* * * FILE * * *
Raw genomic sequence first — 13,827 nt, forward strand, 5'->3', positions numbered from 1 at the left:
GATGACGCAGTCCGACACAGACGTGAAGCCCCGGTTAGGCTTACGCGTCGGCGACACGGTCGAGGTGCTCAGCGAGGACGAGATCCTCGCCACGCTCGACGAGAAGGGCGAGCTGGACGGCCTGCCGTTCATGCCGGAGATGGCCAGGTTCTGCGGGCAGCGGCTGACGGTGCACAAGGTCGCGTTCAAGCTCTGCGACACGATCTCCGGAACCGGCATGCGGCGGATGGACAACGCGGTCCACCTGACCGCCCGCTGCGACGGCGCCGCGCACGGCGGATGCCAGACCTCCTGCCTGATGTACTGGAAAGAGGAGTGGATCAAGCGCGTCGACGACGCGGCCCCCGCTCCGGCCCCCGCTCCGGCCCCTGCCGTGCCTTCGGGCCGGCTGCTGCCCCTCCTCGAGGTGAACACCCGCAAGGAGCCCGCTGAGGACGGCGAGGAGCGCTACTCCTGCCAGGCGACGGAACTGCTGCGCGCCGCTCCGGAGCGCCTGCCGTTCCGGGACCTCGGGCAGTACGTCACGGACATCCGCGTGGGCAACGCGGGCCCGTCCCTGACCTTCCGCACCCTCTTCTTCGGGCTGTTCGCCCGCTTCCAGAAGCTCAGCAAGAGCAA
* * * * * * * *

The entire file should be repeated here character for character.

Raw genomic sequence first — 13,827 nt, forward strand, 5'->3', positions numbered from 1 at the left:
GATGACGCAGTCCGACACAGACGTGAAGCCCCGGTTAGGCTTACGCGTCGGCGACACGGTCGAGGTGCTCAGCGAGGACGAGATCCTCGCCACGCTCGACGAGAAGGGCGAGCTGGACGGCCTGCCGTTCATGCCGGAGATGGCCAGGTTCTGCGGGCAGCGGCTGACGGTGCACAAGGTCGCGTTCAAGCTCTGCGACACGATCTCCGGAACCGGCATGCGGCGGATGGACAACGCGGTCCACCTGACCGCCCGCTGCGACGGCGCCGCGCACGGCGGATGCCAGACCTCCTGCCTGATGTACTGGAAAGAGGAGTGGATCAAGCGCGTCGACGACGCGGCCCCCGCTCCGGCCCCCGCTCCGGCCCCTGCCGTGCCTTCGGGCCGGCTGCTGCCCCTCCTCGAGGTGAACACCCGCAAGGAGCCCGCTGAGGACGGCGAGGAGCGCTACTCCTGCCAGGCGACGGAACTGCTGCGCGCCGCTCCGGAGCGCCTGCCGTTCCGGGACCTCGGGCAGTACGTCACGGACATCCGCGTGGGCAACGCGGGCCCGTCCCTGACCTTCCGCACCCTCTTCTTCGGGCTGTTCGCCCGCTTCCAGAAGCTCAGCAAGAGCAA